iPod loading

The best gifts, I think, are the ones experienced. Music. Books. An evening to remember. And objects that work in tandem with those experiences.

That’s what had me busy updating Floyd, the iPod, yesterday. Dad gifted me with “The Essential Jefferson Airplane.” He swears that “they” don’t make music anymore like the hippies and the outlaw country movements did. Maybe not, since the 1960s ushered in social and political change at breakneck speed and the music was, often, at least part of the messaging system.  But there’s plenty of music that matters today. And with the flattening of the music distribution system, where artists can play for and sell directly to their audience, good stuff doesn’t have to be homogenized for the masses or locked into a payola system to get disc jockey airtime. It’s out there. Ready for discovery. And a chance to play.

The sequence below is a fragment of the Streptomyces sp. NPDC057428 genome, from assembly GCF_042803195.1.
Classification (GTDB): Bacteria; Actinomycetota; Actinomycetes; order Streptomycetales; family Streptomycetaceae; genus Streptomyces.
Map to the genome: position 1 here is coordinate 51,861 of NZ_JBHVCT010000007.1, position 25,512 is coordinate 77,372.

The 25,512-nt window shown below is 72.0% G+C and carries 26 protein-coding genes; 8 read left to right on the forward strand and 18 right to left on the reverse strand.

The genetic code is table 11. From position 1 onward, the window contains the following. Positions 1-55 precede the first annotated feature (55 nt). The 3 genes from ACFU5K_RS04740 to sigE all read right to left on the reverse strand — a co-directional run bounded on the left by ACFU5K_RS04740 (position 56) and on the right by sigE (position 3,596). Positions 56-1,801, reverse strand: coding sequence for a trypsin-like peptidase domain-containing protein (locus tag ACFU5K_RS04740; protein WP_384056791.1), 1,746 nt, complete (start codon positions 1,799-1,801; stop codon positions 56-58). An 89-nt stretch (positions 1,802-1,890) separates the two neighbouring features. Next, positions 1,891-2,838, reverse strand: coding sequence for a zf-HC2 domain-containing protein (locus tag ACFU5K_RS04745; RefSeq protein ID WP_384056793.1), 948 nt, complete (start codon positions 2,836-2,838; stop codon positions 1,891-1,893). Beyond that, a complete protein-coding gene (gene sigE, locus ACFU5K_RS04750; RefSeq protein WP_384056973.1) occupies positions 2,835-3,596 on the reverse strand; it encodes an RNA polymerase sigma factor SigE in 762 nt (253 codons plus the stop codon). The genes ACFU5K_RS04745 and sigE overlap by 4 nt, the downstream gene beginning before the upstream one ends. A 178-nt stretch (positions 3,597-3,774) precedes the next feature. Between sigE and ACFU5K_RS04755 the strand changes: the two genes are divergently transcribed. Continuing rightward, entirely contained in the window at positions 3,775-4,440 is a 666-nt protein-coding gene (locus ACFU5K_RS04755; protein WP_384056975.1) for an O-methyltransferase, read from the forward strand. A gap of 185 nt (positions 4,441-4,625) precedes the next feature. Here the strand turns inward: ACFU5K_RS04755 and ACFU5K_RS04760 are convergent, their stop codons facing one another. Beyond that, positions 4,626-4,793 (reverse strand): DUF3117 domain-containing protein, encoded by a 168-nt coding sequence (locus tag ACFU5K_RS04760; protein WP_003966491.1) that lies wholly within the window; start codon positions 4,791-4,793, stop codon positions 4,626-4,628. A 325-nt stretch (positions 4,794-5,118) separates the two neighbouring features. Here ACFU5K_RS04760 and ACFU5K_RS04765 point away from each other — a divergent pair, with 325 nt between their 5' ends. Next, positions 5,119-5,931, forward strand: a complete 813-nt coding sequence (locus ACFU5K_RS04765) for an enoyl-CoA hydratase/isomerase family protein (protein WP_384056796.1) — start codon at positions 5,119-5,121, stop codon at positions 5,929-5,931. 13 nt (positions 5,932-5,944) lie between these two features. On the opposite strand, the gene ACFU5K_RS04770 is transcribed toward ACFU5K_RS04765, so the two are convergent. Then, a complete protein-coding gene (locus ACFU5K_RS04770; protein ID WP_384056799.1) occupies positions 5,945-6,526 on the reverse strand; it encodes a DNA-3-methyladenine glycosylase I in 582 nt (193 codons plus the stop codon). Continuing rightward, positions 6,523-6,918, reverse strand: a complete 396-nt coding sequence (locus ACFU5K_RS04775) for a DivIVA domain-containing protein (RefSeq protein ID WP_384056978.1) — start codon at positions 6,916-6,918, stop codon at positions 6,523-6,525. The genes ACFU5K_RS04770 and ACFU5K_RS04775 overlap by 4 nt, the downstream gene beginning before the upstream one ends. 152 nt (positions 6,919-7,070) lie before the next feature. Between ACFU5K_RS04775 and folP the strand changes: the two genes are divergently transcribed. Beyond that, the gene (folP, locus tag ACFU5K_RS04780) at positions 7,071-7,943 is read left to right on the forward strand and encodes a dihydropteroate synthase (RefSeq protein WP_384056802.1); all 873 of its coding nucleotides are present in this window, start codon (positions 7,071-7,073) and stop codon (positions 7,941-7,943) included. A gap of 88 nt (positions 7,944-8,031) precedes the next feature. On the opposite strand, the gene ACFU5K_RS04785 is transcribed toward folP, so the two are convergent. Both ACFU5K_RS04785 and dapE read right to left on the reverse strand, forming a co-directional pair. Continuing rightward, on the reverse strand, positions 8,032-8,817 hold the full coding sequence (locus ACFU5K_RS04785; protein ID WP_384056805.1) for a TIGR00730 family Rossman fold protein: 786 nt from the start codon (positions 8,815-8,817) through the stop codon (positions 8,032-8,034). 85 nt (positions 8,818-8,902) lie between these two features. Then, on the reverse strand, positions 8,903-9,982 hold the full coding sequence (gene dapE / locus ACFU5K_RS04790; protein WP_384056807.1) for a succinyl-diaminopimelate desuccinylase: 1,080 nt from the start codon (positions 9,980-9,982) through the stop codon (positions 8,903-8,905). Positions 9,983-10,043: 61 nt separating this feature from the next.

Keiko Matsui isn’t part of the political protest genre. But her jazz fusion lights another kind of fire. It flows, ebbs and whisks you away for a musical and emotional journey. And while loading up Jefferson Airplane, I figured it was time to get my Matsui CD in the library as well. (Saw her in 2003 at California Theatre of Performing Arts in San Bernardino(image here), an eye-popping venue itself.) And shared her musical poetry with the boyfriend last night. He said he enjoyed it. Hope you enjoy her — and this clip —  too.

Here’s to sharing experiences. And a wish for many happy ones in the new year.



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